Barclays To Save ‘Billions’ With Own Cloud And Open Source

Who would have thought that free software saves money?

On by Max Smolaks 9

Barclays bank has managed to cut its IT expenses by 90 percent after moving infrastructure into a purpose-built cloud, claims The Sunday Times.

Another measure that helped the bank cut costs was the adoption of Linux OS.

According to the newspaper, COO for retail and business banking Shaygan Kheradpir is rolling out the new system, which shuns traditional vendors in favour of open source solutions, across various departments of the bank, and he expects to save Barclays billions.

Mind on the money

According to paper, Barclays saved  90 percent of its IT budget by avoiding products from Microsoft, Google, Oracle and SAP. The non-traditional infrastructure has also helped the bank cut down mobile app development time dramatically, and release its PingIt mobile service in seven months instead of two years.

“Both Microsoft and Oracle have long made money from arcane charging models on their operating systems,” commented Tristan Rogers, CEO of collaboration software company ConcretePlatform.

“In modern browser based web development, the use of Windows on your server, for example, is pretty redundant, yet many companies still pay substantial royalties to Microsoft for the privilege. Then there are the SQL and Oracle database costs.

“This move to purpose built cloud ditches MS and Oracle operating systems, and I believe this is where Barclay’s saves its money. This money can then be re-purposed for application development.”

Barclays has often led the way in technology adoption among the high street banks. It was the first to introduce ‘contactless’ (NFC) debit cards, and late last year it told TechWeekEurope it plans to give a number of its branch staff iPads in an effort to improve customer experience and reduce waiting times.

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Max Smolaks
Author: Max Smolaks
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Last comment

9 replies to Barclays To Save ‘Billions’ With Own Cloud And Open Source

  • On January 8, 2013 at 7:56 am by Terry

    This is exactly what cloud should be known as! Not rip of software and services from the big vendors!

  • On January 8, 2013 at 12:05 pm by Andrew Rice

    Great to see them doing what I recommended to them back in 2011 at a security dinner :-)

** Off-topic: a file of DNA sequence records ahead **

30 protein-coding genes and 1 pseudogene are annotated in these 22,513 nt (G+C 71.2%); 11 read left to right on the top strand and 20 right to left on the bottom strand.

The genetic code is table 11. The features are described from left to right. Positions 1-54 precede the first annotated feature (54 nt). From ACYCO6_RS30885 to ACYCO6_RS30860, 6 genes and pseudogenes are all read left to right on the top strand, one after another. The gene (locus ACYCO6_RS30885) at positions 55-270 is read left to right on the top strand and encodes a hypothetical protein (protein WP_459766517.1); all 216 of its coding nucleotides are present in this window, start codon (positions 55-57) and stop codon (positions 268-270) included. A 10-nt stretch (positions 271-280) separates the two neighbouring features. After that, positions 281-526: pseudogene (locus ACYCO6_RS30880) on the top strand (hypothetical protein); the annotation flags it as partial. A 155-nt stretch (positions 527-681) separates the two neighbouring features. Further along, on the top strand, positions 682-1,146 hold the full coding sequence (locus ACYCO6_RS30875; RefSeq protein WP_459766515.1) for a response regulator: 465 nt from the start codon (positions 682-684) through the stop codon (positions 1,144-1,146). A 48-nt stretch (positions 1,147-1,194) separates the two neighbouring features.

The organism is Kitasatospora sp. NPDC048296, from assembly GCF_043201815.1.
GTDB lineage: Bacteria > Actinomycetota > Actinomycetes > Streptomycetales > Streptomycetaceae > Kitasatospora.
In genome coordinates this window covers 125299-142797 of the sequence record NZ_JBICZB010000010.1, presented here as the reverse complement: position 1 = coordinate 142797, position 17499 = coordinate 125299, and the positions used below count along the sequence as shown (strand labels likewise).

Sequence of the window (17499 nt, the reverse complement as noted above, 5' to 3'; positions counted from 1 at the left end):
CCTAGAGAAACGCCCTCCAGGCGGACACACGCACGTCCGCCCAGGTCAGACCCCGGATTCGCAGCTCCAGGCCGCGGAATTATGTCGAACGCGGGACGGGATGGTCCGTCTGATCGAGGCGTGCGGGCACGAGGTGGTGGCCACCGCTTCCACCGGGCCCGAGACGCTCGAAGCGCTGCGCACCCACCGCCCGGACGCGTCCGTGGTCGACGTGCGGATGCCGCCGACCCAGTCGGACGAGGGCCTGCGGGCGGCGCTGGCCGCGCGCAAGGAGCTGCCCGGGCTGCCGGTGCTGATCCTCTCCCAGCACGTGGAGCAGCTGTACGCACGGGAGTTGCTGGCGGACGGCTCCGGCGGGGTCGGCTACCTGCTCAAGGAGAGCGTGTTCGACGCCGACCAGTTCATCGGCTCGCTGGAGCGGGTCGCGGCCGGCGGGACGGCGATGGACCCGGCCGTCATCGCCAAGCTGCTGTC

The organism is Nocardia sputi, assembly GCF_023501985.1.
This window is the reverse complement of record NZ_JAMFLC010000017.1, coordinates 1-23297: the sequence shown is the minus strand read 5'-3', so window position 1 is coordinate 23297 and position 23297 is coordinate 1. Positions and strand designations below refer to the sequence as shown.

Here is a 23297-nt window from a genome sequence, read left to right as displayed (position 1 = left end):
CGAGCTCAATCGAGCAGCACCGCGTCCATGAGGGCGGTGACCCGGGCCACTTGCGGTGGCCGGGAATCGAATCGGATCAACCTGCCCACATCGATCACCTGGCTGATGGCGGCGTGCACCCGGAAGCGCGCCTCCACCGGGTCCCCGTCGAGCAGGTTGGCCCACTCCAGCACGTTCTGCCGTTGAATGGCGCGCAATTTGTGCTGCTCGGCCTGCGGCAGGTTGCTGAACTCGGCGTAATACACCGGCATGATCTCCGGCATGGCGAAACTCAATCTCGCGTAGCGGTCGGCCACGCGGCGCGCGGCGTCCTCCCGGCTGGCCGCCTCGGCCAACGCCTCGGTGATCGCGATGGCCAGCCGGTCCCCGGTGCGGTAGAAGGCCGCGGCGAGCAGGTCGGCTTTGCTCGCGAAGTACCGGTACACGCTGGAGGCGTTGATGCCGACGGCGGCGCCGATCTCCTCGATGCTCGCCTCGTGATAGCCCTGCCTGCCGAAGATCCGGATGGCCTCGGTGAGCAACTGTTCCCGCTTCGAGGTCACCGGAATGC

• On April 7, 2013 at 7:39 pm by JOs van Kester

      what a nonsense story!!
      totally inadequate and only a small part of the story.

      cutting 90% of the IT budget!!!, which IT budget is this? only HW and SW expenses I suppose. Because 80 % of the total IT budget is for the the salaries, and very independently!! of open source or MS!! the IT engineer is costing the same amount of money. So this story with this info is only good for the dustbin

  • On January 8, 2013 at 12:12 pm by Jonathan Levin

    Hmm… maybe I should move my money to Barclays

  • On January 8, 2013 at 4:35 pm by Michael Horvath

    The more companies adopting Linux the better

  • On January 9, 2013 at 9:30 am by Dich

    Do they know iPads actually don’t run open source software ? ;-)

  • On January 13, 2013 at 10:12 pm by William Lowe

    Great to see influence makers choosing open source. Definitely the wave of the future.

  • On January 25, 2013 at 6:55 am by fashion_enuch

    This article fails to specify which part of the IT budget they are achieving such astounding savings on. If they ditched Microsoft and Oracle – yes they could be saving the claimed 90% of the IT licencing costs. However, 90% savings of the overall IT budget is completely unrealistic. Of course, unless they completely sold or outsourced their IT function so the savings are just an accounting game.

    On the other hand, the article’s main point is completely accurate. From first hand I can tell you that Oracle’s main function is sales and marketing.

  • On March 21, 2013 at 10:42 pm by Swoop in via Belgium, avoid the fortifications, no one will think of it!

    It might have been smarter to bring in some open source and use the threat of a 100% conversion to bring down any outrageous pricing and avoid doing conversion! Sometimes all or nothing thinking doesn’t lead to optimal outcomes…

    The challenge with cloud-mobility is that it’s easy to be so busy marveling at the shiny new technology that the weakness of consumer grade security underpinning it can be missed, especially when wrapped up in TLA (three letter acronym) mobility marketing packages that obscure that fact.

    There’s a reason credit cards are chip and pin, why would any other part of the banking business be less secure?

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